One of the most lauded advertisements of Super Bowl LI aired immediately after the halftime performance. In it, a gentleman looks out the window of his study while playing Lady Gaga’s song “Bad Romance.” It turns out to be Albert Einstein, who sticks out his tongue at the camera once he’s finished playing. The screen then cuts to black, revealing an upcoming series called Genius airing on the National Geographic Channel.
Genius is a 10-part, fully scripted series chronicling the life of Dr. Einstein as never seen before (the first part airs tonight at 9 PM/8 CT). I was at the world premiere in Los Angeles last night and had the opportunity to hear from executive directors Brian Grazer and Ron Howard before viewing the first episode. Grazer noted that Einstein was the earliest modern example of disrupting the status quo and was thus the perfect subject to portray.
The series is based on the work Einstein: His Life and Universe, written by Walter Isaacson. In the opening episode, broad strokes are painted as Howard intersperses the younger and elder versions of Einstein (played by Johnny Flynn and Academy Award-winner Geoffrey Rush, respectively). The younger Einstein is a daydreaming free thinker who has an extremely difficult time with school in Munich due to the rote memorization of facts. His disregard for the systems of the day put him at odds with his teachers and his father. After his parents move to Italy, Einstein stays with the Winteler family in Switzerland for a year before continuing his studies in Zurich (he failed his entrance exam the first time he took it, so there’s hope for the rest of us).
The older version of Einstein is wiser, yet extremely stubborn. While at the University of Heidelberg, the SS begin to make their presence felt in German life. For those of Jewish heritage, these days are difficult as people are beaten up, assaulted, and in some cases, assassinated. When Einstein is told his name is on a list to be killed, he steadfastly refuses to leave, much to the chagrin of his wife Elsa (Emily Watson). It takes a series of events involving copies of Mein Kampf and a child’s request for an autograph to change his mind. But it’s not easy leaving Germany, as the US Embassy wants to know more about his political leanings and refuses him asylum until he talks.
Einstein once said, “Falling in love is not at all the most stupid thing that people do—but gravitation cannot be held responsible for it.” To this end, he is shown to be incredibly smart, a bit reckless, and very attracted to women. By the end of the first episode, Einstein has been involved with three—Marie Winteler (Shannon Tarbet), Elsa, and his secretary. Upon his entrance to Zurich, he meets a fourth lady named Mileva Maric (Samantha Colley), who in later years will change Einstein’s life for the better—or worse.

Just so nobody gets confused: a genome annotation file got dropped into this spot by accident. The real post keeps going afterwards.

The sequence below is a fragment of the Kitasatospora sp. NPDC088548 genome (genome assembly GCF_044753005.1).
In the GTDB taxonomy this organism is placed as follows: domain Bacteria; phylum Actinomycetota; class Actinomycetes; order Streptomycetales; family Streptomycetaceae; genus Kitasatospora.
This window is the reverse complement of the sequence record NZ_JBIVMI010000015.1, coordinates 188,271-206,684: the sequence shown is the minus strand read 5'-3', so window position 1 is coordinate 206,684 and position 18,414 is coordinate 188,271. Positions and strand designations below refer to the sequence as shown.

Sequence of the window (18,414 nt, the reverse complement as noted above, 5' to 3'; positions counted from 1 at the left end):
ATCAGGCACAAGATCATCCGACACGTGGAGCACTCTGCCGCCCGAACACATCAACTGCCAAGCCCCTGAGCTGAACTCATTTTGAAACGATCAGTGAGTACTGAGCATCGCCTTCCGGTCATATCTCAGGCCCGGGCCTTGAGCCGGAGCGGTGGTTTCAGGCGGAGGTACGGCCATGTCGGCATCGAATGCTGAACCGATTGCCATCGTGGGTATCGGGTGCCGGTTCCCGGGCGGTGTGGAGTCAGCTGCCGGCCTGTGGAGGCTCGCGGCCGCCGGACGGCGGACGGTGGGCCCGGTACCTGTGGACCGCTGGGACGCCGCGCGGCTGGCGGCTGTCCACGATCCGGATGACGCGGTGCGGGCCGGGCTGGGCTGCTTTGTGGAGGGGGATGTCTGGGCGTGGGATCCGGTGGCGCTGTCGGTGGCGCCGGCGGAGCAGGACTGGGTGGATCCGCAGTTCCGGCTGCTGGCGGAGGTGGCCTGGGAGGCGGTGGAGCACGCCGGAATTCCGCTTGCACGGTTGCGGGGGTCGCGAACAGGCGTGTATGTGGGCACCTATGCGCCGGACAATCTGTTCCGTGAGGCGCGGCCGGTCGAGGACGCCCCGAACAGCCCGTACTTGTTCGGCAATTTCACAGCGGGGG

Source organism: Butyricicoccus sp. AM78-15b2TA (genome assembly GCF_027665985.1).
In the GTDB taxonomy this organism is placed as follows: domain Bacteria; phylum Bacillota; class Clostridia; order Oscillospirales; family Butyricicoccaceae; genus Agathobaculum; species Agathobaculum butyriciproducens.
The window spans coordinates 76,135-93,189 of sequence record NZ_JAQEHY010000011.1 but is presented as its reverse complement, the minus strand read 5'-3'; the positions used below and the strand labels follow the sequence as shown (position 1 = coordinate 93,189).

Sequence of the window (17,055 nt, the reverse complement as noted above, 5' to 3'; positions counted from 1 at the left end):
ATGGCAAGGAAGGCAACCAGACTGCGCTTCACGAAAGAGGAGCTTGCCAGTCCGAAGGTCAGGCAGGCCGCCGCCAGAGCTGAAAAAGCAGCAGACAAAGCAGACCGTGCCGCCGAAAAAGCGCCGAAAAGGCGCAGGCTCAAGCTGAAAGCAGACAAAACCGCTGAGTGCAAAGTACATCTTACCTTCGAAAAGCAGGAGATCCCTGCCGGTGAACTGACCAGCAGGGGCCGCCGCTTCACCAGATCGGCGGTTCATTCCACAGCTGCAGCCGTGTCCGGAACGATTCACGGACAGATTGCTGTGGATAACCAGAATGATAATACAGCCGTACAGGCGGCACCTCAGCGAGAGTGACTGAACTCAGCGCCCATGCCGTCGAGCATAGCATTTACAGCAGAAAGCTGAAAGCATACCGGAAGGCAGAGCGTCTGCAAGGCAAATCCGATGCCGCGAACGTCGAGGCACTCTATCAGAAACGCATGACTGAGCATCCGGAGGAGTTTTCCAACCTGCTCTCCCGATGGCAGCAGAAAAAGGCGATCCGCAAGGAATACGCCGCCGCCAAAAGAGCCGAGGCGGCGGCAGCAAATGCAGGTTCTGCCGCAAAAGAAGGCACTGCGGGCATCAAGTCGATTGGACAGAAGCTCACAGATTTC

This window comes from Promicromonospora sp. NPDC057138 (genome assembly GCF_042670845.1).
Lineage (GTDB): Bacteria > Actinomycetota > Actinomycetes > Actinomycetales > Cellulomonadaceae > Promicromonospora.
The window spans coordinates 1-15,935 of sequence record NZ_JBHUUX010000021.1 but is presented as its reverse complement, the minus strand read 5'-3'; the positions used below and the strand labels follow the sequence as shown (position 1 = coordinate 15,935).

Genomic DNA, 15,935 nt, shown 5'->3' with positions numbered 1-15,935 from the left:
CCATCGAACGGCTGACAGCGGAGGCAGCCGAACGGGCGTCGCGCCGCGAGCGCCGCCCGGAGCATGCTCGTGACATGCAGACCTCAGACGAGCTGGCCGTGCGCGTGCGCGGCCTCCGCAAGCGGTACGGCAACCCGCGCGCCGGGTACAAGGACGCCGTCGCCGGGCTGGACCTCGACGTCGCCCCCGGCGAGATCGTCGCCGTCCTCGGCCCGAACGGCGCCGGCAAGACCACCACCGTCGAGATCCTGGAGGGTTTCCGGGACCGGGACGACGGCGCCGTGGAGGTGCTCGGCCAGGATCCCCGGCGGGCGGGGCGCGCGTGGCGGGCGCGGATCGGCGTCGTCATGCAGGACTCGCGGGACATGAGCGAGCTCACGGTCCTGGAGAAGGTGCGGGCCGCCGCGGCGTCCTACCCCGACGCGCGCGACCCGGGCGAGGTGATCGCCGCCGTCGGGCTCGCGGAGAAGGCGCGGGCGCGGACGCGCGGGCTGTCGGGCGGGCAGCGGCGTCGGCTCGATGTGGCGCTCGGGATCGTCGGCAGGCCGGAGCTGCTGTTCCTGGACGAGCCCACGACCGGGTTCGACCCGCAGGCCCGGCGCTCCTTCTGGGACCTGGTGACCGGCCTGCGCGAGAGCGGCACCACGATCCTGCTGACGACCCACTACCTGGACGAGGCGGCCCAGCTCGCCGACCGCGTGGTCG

As for the first episode, I thought it was quite good. The camerawork was exquisite, as can be expected with something coming from Ron Howard. The interspersed scenes were a bit jarring and didn’t quite work for me, but that may change since there are still nine episodes left. I was impressed, however, at the level of detail given to the scenes—it helped to draw me into the story more. There is some CGI used for a few daydream sequences, but they’re used to good effect in explaining some rather difficult mathematical and scientific concepts. The episode is designed for mature audiences due to the romantic interludes and some graphic killings.
It was interesting to watch the struggle the elder Einstein had about leaving Heidelberg due to Hitler’s ascension in power. After hearing news that his friend was assassinated for his common ancestry, he stayed put. Even when informed that he was on an extermination list, he stayed. Could he make a bigger difference for the world where he was? This reminds me of Esther in the Old Testament. In an oft-quoted verse of Scripture, she was reminded and challenged by Mordecai, “For if you remain silent at this time, relief and deliverance will arise for the Jews from another place and you and your father’s house will perish. And who knows whether you have not attained royalty for such a time as this?” (Esther 4:14 NIV) As a result, she used her position of authority to save her people from extinction via the hands of Haman. It’s always better to know your place and make a difference there than run away from the tasks God has planned for you to accomplish.